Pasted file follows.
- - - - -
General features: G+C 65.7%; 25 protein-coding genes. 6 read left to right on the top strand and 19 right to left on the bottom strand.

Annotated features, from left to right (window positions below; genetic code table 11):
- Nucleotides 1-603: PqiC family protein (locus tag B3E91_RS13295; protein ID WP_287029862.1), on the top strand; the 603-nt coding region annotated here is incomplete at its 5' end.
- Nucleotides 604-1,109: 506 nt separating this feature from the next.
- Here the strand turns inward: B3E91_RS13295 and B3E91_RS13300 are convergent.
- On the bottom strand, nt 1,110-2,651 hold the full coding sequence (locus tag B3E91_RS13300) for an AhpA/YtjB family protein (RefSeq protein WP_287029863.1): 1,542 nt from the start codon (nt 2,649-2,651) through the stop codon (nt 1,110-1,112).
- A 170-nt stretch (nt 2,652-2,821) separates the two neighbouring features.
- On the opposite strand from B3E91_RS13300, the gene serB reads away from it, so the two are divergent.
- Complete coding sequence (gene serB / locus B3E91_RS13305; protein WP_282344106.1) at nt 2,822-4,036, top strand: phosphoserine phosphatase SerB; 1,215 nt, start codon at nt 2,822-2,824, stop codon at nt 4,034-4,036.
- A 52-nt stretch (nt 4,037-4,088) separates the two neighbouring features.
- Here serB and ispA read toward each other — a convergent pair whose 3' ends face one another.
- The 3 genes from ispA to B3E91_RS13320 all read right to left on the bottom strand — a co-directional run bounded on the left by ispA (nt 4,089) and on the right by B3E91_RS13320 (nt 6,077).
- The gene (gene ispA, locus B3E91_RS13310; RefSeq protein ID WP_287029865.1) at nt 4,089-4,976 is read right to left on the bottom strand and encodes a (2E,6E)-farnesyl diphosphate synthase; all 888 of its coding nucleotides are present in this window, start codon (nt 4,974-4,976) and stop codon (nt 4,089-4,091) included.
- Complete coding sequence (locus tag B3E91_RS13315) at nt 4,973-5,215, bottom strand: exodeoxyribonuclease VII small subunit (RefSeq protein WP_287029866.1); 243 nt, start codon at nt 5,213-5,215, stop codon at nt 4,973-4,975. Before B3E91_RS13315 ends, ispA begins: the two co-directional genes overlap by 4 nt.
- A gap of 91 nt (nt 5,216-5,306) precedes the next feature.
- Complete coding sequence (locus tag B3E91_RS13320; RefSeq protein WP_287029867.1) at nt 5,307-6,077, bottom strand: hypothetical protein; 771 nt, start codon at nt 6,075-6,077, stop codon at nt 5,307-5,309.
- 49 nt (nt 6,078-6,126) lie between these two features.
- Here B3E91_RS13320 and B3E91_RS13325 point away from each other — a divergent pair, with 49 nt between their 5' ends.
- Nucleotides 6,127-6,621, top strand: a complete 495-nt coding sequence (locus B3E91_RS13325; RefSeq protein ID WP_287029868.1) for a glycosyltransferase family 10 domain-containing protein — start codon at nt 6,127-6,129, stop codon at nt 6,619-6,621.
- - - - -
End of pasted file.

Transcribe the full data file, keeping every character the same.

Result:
General features: G+C 65.7%; 25 protein-coding genes. 6 read left to right on the top strand and 19 right to left on the bottom strand.

Annotated features, from left to right (window positions below; genetic code table 11):
- Nucleotides 1-603: PqiC family protein (locus tag B3E91_RS13295; protein ID WP_287029862.1), on the top strand; the 603-nt coding region annotated here is incomplete at its 5' end.
- Nucleotides 604-1,109: 506 nt separating this feature from the next.
- Here the strand turns inward: B3E91_RS13295 and B3E91_RS13300 are convergent.
- On the bottom strand, nt 1,110-2,651 hold the full coding sequence (locus tag B3E91_RS13300) for an AhpA/YtjB family protein (RefSeq protein WP_287029863.1): 1,542 nt from the start codon (nt 2,649-2,651) through the stop codon (nt 1,110-1,112).
- A 170-nt stretch (nt 2,652-2,821) separates the two neighbouring features.
- On the opposite strand from B3E91_RS13300, the gene serB reads away from it, so the two are divergent.
- Complete coding sequence (gene serB / locus B3E91_RS13305; protein WP_282344106.1) at nt 2,822-4,036, top strand: phosphoserine phosphatase SerB; 1,215 nt, start codon at nt 2,822-2,824, stop codon at nt 4,034-4,036.
- A 52-nt stretch (nt 4,037-4,088) separates the two neighbouring features.
- Here serB and ispA read toward each other — a convergent pair whose 3' ends face one another.
- The 3 genes from ispA to B3E91_RS13320 all read right to left on the bottom strand — a co-directional run bounded on the left by ispA (nt 4,089) and on the right by B3E91_RS13320 (nt 6,077).
- The gene (gene ispA, locus B3E91_RS13310; RefSeq protein ID WP_287029865.1) at nt 4,089-4,976 is read right to left on the bottom strand and encodes a (2E,6E)-farnesyl diphosphate synthase; all 888 of its coding nucleotides are present in this window, start codon (nt 4,974-4,976) and stop codon (nt 4,089-4,091) included.
- Complete coding sequence (locus tag B3E91_RS13315) at nt 4,973-5,215, bottom strand: exodeoxyribonuclease VII small subunit (RefSeq protein WP_287029866.1); 243 nt, start codon at nt 5,213-5,215, stop codon at nt 4,973-4,975. Before B3E91_RS13315 ends, ispA begins: the two co-directional genes overlap by 4 nt.
- A gap of 91 nt (nt 5,216-5,306) precedes the next feature.
- Complete coding sequence (locus tag B3E91_RS13320; RefSeq protein WP_287029867.1) at nt 5,307-6,077, bottom strand: hypothetical protein; 771 nt, start codon at nt 6,075-6,077, stop codon at nt 5,307-5,309.
- 49 nt (nt 6,078-6,126) lie between these two features.
- Here B3E91_RS13320 and B3E91_RS13325 point away from each other — a divergent pair, with 49 nt between their 5' ends.
- Nucleotides 6,127-6,621, top strand: a complete 495-nt coding sequence (locus B3E91_RS13325; RefSeq protein ID WP_287029868.1) for a glycosyltransferase family 10 domain-containing protein — start codon at nt 6,127-6,129, stop codon at nt 6,619-6,621.